I'm currently sitting in the airport waiting for my flight to Dubai, so I thought I'd quickly write up this set of photos from a recent outing to the NHRA Museum in Pomona, California.
While in LA last month for the Mooneyes Xmas Party, I arranged to visit the museum with legendary car builder Ron Bergenholtz.
Legendary car builder you say? Yes. Although to younger audience, Ron and his brother are now more known for their efforts in Formula D, up until recently their main calling card were their achievements in sport compact drag racing.
Like fellow builders Stephan Papadakis, Chris Rado and the late Shaun Carlson, the Bergenholtz crew honed their craft on the quarter mile.
And it's this ground breaking Bergenholtz racing drag machine which the NHRA museum have chosen to honor in a feature display.
It's shown with all manner of memorabilia from the era, including numerous magazine features.
Here Ron looks at a copy of the original time slip which recorded the first front wheel drive drag car breaking into the nines.
The car is shown in diorama style with another machine from two other brothers….
The famous Pierson Bros. Coupe. This is a ground breaking machine which ran at the lakes, the drags and at Bonneville consistently from the late forties all the way through to the seventies. It's a stunning coupe!
Of course the museum itself is full of ground breaking machines from the pioneer era of the sport. This is a recreation of Don Garlit's Swamp Rat 5A from 1963. This first drag car to EVER sport a wing. That's well before Formula 1 adopted this new, radical-for-the-time design innovation.
This odd looking contraption is known as "The Bug" and was originally built in 1950 by veteran dry lakes and street racer Kraft for the then-new sport of drag racing. He started to strip out all unnecessary parts off of his Model T, figuring that the lighter it was, the faster it would go down the quarter mile.
Eventually the car was referred to not as a Hot Rod, but as a rail job. It's this type of stripped out machine that eventually evolved into the Top Fuel rails that terrorize drag strips across the planet, all because of some innovative thinking from one person. It's a bit of a butterfly effect huh… :>
As you wander the halls of the NHRA museum you can see how the "Rail" evolved from the the Bug. Chassis get longer and more narrow from year to year as builders continued to press against the quarter mile record.
I do prefer Funny Cars to Top Fuel cars mind you, especially 1960s machines.
There was a magic point between 1965 and 1967 when Funny Cars were half production machines, and half stretched out fiberglass silhouettes.
This '1965 Barracuda is one such half-and-half machine. It still contains some production parts.
But sports a stretched nose and a direct drive blown Chrysler engine. The best recorded ET was a 9.43 @ 177 mph.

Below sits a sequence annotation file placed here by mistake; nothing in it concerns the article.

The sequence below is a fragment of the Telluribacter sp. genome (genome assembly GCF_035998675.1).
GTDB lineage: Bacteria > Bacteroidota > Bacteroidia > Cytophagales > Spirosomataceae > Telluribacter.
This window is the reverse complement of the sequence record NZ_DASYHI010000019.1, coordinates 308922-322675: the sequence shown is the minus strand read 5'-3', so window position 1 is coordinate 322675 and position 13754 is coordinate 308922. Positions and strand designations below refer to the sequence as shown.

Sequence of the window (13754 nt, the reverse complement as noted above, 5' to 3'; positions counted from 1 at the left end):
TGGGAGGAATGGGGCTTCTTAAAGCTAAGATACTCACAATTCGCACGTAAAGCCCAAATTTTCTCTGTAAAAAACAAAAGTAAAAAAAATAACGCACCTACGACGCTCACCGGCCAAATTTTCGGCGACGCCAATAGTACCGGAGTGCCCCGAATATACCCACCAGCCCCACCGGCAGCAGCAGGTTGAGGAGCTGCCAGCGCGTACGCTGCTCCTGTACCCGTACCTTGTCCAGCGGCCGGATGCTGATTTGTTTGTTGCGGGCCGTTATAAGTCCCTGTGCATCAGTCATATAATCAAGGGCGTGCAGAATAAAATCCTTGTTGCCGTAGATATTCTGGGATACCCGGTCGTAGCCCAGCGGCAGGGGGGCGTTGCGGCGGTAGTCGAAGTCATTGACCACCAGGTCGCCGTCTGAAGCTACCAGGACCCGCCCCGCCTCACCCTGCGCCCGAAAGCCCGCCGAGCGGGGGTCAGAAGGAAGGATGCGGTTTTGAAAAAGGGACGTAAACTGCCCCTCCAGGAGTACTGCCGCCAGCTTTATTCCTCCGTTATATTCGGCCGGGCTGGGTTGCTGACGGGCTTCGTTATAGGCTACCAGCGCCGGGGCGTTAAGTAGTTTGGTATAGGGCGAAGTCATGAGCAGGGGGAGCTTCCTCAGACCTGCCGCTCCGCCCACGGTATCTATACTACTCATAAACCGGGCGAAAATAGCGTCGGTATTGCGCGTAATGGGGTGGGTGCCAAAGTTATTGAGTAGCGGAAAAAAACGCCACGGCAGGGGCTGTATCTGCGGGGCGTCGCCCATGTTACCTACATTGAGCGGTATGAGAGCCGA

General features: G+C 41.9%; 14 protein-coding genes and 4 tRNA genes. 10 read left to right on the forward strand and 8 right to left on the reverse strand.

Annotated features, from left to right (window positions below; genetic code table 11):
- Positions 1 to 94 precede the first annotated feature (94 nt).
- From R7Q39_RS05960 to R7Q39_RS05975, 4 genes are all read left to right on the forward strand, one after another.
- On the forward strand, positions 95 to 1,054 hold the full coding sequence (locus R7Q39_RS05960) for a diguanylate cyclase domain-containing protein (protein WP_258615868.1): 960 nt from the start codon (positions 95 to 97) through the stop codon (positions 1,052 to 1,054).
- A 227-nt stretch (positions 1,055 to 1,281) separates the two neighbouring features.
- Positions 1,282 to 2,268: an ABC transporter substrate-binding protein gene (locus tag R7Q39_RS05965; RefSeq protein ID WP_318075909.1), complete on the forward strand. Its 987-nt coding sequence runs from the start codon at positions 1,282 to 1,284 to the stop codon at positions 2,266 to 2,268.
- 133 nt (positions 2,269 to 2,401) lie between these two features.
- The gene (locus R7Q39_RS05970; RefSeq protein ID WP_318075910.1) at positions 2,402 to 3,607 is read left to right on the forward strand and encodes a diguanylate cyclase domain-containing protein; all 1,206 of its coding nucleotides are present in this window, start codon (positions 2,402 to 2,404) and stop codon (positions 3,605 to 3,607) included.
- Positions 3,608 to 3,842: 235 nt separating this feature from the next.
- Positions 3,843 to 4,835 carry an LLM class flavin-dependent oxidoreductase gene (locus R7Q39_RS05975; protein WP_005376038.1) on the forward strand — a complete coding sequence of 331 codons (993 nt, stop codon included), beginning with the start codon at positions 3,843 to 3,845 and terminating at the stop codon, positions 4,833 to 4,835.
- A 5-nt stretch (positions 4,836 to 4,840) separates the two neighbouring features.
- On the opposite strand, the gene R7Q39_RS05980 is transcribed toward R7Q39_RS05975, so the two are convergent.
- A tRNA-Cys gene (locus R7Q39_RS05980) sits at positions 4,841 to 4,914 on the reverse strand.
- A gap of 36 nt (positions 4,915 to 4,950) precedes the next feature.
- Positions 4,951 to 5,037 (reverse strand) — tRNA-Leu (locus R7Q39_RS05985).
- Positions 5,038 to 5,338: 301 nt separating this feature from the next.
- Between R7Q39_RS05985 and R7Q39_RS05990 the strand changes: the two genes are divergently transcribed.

A few years later and the Funny Car had morphed into the typical flopper setup that's still in use today. I just wish modern Funny Cars looked more like production machines, like these cars of yesteryear.
The NuFormz Racing Charger is now on display at the museum. It wasn't that long ago that the drift barge was seeing active duty at the hands of Samuel "Drift ya Later" Hubinette, but but I doubt it will ever drift in anger again.
Not that that's a problem. It's nice that Shaun Carlson's legacy is getting some attention.
Beside the Charger sit row upon row of historic and priceless Land Speed Record cars. Now that I've been to Bonneville, I took some more time in this area.
Here's a famous machine… the Eliminator.
It seems like Billy Gibbons casts a long shadow, as we keep seeing him at events around the world….
… and his cars continue to show up on the pages of Speedhunters. This is the world famous CadZZilla, a machine touted as the world's ultimate custom car.
The heavily reworked 1948 Cadillac was designed for Gibbons by then GM design chief Larry Erickson and built by Hot Rods by Boyd.
It's a car you can study some quite some time. There are many details to appreciate like this art deco styled hood ornament.
CadZZilla is ad close to perfection that a custom car can get. All design elements are in perfect harmony.
Check out that interior… wow…
Ron Bergenholtz and I stood in this spot for a while to take in the art of this car. It's best viewed from behind IMO.
Ahhh a machine I can never get enough of… the Stone Woods & Cook "Swindler A" Willys Gasser. It's a machine I've seen before at the museum.
But it's currently on display with the Swindler II, an earlier version of the car. Some of you may remember this machine was on display at SEMA this year.
We'll leave things with this shot of the freshly recreated Bill Burke vintage Bonneville Belly tanker. It's amazing to see how basic and crude this car is compared to a model machine. It's hard to imagine that someone actually got into this former airplane gas tank, now stuffed with a flathead V8 engine. I tell you people were wired differently back in the day.
Ok flight is boarding in few minutes.. talk to you from Dubai!